FourragereThe French Government awarded decorations for especially meritorious conduct in action during World War I to 156 American units varying in size from a section to a brigade. These decorations were the Fourragere and the Croix de Guerre with various combinations of palms, gilt, silver, and bronze stars.

The unit twice decorated with the Croix de Guerre with Palms was entitled to a braided and knotted cord, called a Fourragere,  in  the  green  and  red  colors  of  the  Croix  de  Guerre.  The  Fourragere becomes part of the uniform of the unit so cited and all members of the organization are authorized to wear the decoration on the left shoulder of the uniform as long as they remain members of the organization.

According to Larousse’s Grand Dictionary of the XIX Century, the Fourragere was originated by the Duke of Alva, a Spanish general. After a unit of Flemish troops had made a rather hasty withdrawal from the battlefield, the Duke ordered “that any further misconduct, on the part of these troops,  should  be  punished  by  hanging,  without  regard  for  rank  or  grade”.  The Flemish warriors, determined to reestablish themselves in the good graces of their commander, wore — as a reminder of their disgrace — coiled around one shoulder, a rope in the shape of a hangman’s noose, at the end of which dangled a long spike. In their  next  battle  the  Flemings  fought  so  gallantly  and  well  the  noose  and  spike became a mark of distinction and honor.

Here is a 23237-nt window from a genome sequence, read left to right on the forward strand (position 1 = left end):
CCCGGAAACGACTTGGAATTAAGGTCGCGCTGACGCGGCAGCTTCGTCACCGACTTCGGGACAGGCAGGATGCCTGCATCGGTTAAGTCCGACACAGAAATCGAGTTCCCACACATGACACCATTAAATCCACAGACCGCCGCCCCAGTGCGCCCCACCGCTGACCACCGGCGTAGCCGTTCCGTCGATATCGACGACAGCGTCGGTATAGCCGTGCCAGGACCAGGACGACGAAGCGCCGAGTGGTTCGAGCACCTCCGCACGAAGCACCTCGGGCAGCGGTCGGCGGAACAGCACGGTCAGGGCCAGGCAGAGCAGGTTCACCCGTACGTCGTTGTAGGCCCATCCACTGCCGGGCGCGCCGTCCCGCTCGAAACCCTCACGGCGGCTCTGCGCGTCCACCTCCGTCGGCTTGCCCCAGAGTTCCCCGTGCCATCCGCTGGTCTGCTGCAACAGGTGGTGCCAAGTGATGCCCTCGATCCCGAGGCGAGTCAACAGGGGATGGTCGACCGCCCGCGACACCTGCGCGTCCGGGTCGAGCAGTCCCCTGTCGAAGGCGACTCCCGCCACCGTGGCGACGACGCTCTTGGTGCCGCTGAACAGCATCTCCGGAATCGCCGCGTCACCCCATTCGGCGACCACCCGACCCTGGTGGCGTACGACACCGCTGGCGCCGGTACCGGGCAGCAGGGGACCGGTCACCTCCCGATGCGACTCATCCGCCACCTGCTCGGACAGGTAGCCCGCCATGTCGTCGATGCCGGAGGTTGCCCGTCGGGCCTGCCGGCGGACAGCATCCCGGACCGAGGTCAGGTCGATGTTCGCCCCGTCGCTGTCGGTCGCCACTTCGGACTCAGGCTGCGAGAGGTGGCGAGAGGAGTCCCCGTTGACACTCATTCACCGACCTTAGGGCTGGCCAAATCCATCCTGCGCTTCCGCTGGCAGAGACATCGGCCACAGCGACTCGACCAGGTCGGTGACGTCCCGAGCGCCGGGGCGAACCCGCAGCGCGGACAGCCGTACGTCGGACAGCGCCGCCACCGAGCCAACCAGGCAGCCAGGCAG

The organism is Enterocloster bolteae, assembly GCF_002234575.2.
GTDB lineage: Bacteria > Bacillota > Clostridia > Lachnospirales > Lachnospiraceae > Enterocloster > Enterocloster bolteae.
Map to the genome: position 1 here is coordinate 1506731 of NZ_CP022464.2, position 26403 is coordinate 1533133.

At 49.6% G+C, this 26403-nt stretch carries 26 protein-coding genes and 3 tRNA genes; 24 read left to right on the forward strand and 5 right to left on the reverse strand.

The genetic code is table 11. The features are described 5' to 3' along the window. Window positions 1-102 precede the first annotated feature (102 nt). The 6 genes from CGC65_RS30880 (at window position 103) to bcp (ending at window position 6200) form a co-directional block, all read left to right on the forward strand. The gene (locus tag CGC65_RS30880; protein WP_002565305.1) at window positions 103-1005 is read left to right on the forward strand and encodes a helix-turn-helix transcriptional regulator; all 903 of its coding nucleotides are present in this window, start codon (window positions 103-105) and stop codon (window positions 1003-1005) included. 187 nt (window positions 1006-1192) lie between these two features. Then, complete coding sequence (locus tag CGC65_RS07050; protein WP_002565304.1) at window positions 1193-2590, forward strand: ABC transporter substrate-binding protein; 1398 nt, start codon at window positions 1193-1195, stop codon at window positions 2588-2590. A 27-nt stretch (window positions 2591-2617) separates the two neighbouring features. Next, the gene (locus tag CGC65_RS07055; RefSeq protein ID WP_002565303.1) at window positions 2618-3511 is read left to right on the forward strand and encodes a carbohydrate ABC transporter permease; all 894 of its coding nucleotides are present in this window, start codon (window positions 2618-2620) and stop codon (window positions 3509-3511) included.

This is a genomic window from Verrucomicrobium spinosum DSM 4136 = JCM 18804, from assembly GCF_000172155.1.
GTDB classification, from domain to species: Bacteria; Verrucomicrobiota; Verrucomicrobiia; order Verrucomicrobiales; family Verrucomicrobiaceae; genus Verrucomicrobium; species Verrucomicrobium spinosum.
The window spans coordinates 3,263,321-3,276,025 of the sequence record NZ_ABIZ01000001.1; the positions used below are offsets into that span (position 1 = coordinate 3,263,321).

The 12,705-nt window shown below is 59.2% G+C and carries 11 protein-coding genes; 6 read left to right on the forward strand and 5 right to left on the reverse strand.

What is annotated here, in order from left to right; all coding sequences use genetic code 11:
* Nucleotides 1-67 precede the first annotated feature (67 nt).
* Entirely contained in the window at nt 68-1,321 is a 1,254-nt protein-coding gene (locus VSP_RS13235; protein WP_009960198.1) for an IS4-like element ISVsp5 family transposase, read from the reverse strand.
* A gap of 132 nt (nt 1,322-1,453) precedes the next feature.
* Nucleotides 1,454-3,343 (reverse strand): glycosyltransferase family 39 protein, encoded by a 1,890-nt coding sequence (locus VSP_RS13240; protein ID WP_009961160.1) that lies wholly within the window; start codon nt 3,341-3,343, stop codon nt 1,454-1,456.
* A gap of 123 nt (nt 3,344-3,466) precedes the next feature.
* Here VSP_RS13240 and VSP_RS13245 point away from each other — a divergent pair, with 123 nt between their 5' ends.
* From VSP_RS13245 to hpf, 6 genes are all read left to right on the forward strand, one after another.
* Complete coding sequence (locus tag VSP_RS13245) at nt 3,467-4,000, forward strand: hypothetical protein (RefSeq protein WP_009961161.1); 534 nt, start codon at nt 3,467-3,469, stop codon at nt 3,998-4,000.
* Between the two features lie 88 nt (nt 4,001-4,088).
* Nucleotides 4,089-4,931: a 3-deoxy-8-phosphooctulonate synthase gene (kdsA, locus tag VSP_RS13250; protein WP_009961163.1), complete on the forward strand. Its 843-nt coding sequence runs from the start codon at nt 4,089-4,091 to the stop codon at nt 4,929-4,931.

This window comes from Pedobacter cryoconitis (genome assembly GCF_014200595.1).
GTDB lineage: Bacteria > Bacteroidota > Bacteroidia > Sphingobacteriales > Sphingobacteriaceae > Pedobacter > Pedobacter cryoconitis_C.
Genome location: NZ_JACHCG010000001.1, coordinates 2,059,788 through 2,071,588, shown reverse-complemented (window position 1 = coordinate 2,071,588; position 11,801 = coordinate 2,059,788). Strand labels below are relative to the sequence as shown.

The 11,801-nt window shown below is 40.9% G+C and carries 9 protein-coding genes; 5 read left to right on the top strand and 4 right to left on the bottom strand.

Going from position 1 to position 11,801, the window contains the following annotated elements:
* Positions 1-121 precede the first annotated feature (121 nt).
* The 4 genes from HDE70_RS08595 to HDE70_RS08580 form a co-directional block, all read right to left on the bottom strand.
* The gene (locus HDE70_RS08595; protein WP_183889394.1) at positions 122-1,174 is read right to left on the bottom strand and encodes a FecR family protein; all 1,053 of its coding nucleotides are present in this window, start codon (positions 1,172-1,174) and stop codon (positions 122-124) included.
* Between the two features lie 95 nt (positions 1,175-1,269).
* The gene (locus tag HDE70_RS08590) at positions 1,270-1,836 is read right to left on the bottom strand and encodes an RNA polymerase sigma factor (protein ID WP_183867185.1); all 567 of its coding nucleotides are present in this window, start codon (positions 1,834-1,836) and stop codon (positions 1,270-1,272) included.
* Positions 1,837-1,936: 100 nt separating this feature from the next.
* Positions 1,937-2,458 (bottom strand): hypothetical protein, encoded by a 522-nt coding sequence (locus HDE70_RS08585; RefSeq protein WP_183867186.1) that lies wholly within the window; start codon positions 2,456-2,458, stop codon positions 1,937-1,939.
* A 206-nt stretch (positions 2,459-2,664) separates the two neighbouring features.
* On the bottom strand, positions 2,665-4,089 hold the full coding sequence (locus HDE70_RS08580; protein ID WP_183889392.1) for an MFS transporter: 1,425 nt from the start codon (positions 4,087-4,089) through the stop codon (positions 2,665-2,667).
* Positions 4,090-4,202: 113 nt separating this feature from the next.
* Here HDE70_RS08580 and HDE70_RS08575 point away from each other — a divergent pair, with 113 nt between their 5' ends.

The French Fourragere is a decoration instituted by Napoleon I for units which distinguished themselves in battle. It was revived during World War I and was awarded by the French Ministry of War to organizations which were cited more than once in the French Orders of the Army. The three classes of the Fourragere are as follows: First — Legion d’Honneur – Scarlet; Second — Medaille Militare – Yellow and Red; Third — Croix de Guerre (with palm) – Green and Red. In 1918, Marines of the Fifth and Sixth Regiments, by their heroic deeds of valor, inscribed the names of momentous and brilliant battles on the pages of Marine Corps history, as well as on their own regimental battle colors. They have the single honor of being the only two regiments in the American Expeditionary Force to receive three citations — two in the orders of the army and one in the orders of the corps — the Fourragere and the Croix de Guerre with two Palms and one Gilt Star.

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